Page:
Support » Fixing WordPress » WordPress official docker container image causing redirects when not on port 80

  • I have a site I’ve been running for ages in a VM on various providers. I decided to move it to using Containers. To first make sure things were going to work, I set it up with port 80 exposed. Everything worked great.

    Then I changed it to a different port. (I’ve tried 8008, 8081, etc)

    I know it’s not a firewall issue because on the VM I’m running the container on, there is no firewall.

    When I do a curl, I get a redirect:

    curl -v localhost:8008
    *   Trying ::1:8008...
    * connect to ::1 port 8008 failed: Connection refused
    *   Trying 127.0.0.1:8008...
    * Connected to localhost (127.0.0.1) port 8008 (#0)
    > GET / HTTP/1.1
    > Host: localhost:8008
    > User-Agent: curl/7.69.1
    > Accept: */*
    > 
    * Mark bundle as not supporting multiuse
    < HTTP/1.1 301 Moved Permanently
    < Date: Sat, 17 Oct 2020 18:51:57 GMT
    < Server: Apache/2.4.38 (Debian)
    < X-Powered-By: PHP/7.4.11
    < X-Redirect-By: WordPress
    < Location: http://localhost/
    < Content-Length: 0
    < Content-Type: text/html; charset=UTF-8
    < 
    * Connection #0 to host localhost left intact

    I find this odd because the container should be seeing the request as coming from 80, should it not?

    CONTAINER ID  IMAGE                               COMMAND               CREATED         STATUS             PORTS                                                                NAMES
    64ad07efd4da  docker.io/library/mariadb:10.5      mysqld                22 minutes ago  Up 22 minutes ago  0.0.0.0:8008->80/tcp, 0.0.0.0:8443->443/tcp, 0.0.0.0:8082->8080/tcp  wordpress_db
    b71a5cf0c0dc  k8s.gcr.io/pause:3.2                                      22 minutes ago  Up 22 minutes ago  0.0.0.0:8008->80/tcp, 0.0.0.0:8443->443/tcp, 0.0.0.0:8082->8080/tcp  979ae13e34da-infra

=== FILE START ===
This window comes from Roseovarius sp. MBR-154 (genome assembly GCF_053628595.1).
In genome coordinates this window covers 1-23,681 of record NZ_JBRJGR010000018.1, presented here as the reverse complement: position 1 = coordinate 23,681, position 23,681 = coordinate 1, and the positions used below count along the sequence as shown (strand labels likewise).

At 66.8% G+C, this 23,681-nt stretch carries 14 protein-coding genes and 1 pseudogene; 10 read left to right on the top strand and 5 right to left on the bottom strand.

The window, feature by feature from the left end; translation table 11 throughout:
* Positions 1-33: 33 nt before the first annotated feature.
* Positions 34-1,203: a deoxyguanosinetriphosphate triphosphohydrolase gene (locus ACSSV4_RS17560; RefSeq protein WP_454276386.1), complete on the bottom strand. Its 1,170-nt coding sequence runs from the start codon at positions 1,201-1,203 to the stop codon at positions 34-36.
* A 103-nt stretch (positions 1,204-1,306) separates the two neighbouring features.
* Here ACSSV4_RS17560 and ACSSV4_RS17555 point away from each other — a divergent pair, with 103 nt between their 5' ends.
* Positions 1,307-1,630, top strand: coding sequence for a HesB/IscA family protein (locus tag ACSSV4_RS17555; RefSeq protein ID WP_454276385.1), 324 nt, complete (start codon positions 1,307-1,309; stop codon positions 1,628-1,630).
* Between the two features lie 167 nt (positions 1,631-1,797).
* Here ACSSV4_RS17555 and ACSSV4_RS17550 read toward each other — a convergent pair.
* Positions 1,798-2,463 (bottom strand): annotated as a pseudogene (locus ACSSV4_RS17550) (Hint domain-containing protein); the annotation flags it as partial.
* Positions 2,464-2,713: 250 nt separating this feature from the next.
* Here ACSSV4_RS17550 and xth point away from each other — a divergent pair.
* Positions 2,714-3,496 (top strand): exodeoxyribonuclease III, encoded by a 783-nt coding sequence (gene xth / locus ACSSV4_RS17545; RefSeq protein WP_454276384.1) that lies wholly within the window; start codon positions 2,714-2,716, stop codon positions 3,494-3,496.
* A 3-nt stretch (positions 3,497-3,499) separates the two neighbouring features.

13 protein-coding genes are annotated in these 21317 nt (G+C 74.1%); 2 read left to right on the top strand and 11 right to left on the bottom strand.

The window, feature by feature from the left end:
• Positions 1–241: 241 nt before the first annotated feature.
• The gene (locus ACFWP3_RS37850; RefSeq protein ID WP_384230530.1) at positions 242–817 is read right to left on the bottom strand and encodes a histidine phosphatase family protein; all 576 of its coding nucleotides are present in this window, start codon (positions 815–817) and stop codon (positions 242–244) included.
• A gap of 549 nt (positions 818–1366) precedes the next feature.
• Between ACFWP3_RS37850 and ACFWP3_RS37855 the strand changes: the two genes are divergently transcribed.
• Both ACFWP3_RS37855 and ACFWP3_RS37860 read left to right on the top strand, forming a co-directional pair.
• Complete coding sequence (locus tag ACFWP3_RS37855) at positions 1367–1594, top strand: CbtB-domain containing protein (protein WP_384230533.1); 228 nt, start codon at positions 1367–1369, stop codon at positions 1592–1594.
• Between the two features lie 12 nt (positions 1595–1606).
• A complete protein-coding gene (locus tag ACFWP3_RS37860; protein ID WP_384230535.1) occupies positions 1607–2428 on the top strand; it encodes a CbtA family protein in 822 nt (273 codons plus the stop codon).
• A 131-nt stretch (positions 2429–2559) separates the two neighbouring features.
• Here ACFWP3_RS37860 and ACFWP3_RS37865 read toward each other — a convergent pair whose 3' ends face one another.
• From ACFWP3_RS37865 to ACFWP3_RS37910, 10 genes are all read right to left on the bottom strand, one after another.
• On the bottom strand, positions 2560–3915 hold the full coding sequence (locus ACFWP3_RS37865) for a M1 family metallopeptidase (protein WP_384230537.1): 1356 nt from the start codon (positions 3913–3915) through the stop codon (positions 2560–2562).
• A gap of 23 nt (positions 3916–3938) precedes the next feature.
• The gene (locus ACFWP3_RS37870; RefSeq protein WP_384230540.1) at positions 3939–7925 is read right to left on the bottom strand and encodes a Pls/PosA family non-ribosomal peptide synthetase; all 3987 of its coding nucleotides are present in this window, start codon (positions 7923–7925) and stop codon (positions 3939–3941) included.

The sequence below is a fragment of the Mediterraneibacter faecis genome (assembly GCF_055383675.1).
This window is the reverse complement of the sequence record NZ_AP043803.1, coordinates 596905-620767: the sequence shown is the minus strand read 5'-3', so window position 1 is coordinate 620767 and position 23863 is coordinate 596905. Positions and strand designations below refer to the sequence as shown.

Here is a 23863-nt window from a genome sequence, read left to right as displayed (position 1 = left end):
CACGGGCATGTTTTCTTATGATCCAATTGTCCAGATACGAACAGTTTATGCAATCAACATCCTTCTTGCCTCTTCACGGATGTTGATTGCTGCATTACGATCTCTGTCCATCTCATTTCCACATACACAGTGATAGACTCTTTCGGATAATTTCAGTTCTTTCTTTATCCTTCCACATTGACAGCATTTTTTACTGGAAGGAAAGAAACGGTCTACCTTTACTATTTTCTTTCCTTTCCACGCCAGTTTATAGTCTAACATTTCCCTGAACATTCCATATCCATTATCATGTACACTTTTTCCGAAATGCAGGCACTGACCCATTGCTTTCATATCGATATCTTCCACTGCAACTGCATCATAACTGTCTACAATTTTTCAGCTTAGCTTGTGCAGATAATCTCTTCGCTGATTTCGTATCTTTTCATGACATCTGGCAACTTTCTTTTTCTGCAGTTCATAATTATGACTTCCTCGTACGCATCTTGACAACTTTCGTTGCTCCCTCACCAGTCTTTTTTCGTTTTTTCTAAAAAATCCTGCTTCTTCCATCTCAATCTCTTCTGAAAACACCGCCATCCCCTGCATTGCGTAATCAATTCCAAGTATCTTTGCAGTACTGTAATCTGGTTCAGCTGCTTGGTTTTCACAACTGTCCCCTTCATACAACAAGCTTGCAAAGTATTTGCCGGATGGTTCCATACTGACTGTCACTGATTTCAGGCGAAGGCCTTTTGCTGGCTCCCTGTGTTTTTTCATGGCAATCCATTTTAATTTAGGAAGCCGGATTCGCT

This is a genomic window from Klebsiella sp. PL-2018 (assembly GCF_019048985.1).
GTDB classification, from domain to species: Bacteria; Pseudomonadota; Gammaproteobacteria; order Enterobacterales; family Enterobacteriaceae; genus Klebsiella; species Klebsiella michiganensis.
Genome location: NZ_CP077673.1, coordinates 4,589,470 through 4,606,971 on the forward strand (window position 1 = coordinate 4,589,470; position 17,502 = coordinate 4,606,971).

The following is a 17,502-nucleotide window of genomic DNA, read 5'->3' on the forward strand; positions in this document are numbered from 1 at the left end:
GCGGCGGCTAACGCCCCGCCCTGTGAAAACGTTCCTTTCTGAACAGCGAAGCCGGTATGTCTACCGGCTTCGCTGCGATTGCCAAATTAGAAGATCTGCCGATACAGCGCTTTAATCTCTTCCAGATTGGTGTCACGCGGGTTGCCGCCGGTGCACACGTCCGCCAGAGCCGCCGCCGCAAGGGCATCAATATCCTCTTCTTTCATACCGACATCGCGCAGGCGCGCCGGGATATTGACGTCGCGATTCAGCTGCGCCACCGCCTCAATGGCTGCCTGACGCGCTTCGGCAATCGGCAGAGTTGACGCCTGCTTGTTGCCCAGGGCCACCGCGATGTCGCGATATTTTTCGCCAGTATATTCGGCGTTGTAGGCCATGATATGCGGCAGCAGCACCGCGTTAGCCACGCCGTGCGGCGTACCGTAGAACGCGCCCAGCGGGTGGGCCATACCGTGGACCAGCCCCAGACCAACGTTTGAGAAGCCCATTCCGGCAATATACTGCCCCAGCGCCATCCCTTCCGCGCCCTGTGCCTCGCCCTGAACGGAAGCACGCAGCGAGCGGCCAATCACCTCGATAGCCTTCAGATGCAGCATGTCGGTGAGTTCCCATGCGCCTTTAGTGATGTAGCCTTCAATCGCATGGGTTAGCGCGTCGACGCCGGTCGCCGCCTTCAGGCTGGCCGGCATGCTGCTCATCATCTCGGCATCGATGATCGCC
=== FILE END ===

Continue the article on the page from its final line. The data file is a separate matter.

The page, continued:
e52178bc560e  docker.io/library/wordpress:latest  apache2-foregroun...  22 minutes ago  Up 22 minutes ago  0.0.0.0:8008->80/tcp, 0.0.0.0:8443->443/tcp, 0.0.0.0:8082->8080/tcp  wordpress
    

    I looked at a few different Docker posts here, but none seemed to match this. Maybe people did the initial set up their WordPress blogs on that other port? I know when I ran this on a computer in my homelab, I can run a fresh WP install on another port in a Docker container and it works just fine.

    Eventually the goal is to have nginx in front of all of this and parceling off port 80 requests to different containers based on the domain name coming in. So I would need WordPress to be OK with being on another port so that I can pass it on.

    Thanks!!

Viewing 3 replies - 1 through 3 (of 3 total)
  • I looked at a few different Docker posts here, but none seemed to match this.

    There may not be many WordPress support volunteers here who are deep into Docker containers to help you out.

    And for the record, what you’re calling “WordPress official docker container” is actually a 3rd-party product built and distributed by Docker, not WordPress, as stated in this Docker documentation page. WordPress has never released any docker container.

    If you don’t get the help you seek here, I’ll advise you use the support channels recommended by Docker: see “Where to go for help” on this page: https://hub.docker.com/_/wordpress/

    Good luck!

    Thread Starter EricMesa

    (@ericmesa)

    Ok, let’s pretend I’m not using docker.

    If I wanted to convert a WordPress install that’s been runnign on port 80 to run on port 8008 and have nginx answer at 80 and pass it on to WordPress. What would I change with my already functioning (not brand new) WP install?

    If I wanted to convert a WordPress install that’s been runnign on port 80 to run on port 8008

    The full WordPress site address is saved in the database. For port 80, the port number is left out because it’s the default, so, in your case, you only have http://localhost/.

    If you switch your webserver to run on 8008, the port number must now be included in the addressing scheme, so your new address becomes http://localhost:8008.

    Meanshile your WordPress database still has http://localhost/ — and you need to change this in your database to have WordPress run on the new port.

    I have no idea how this translates to a docker environment behind an Nginx proxy.

    Good luck!

Viewing 3 replies - 1 through 3 (of 3 total)
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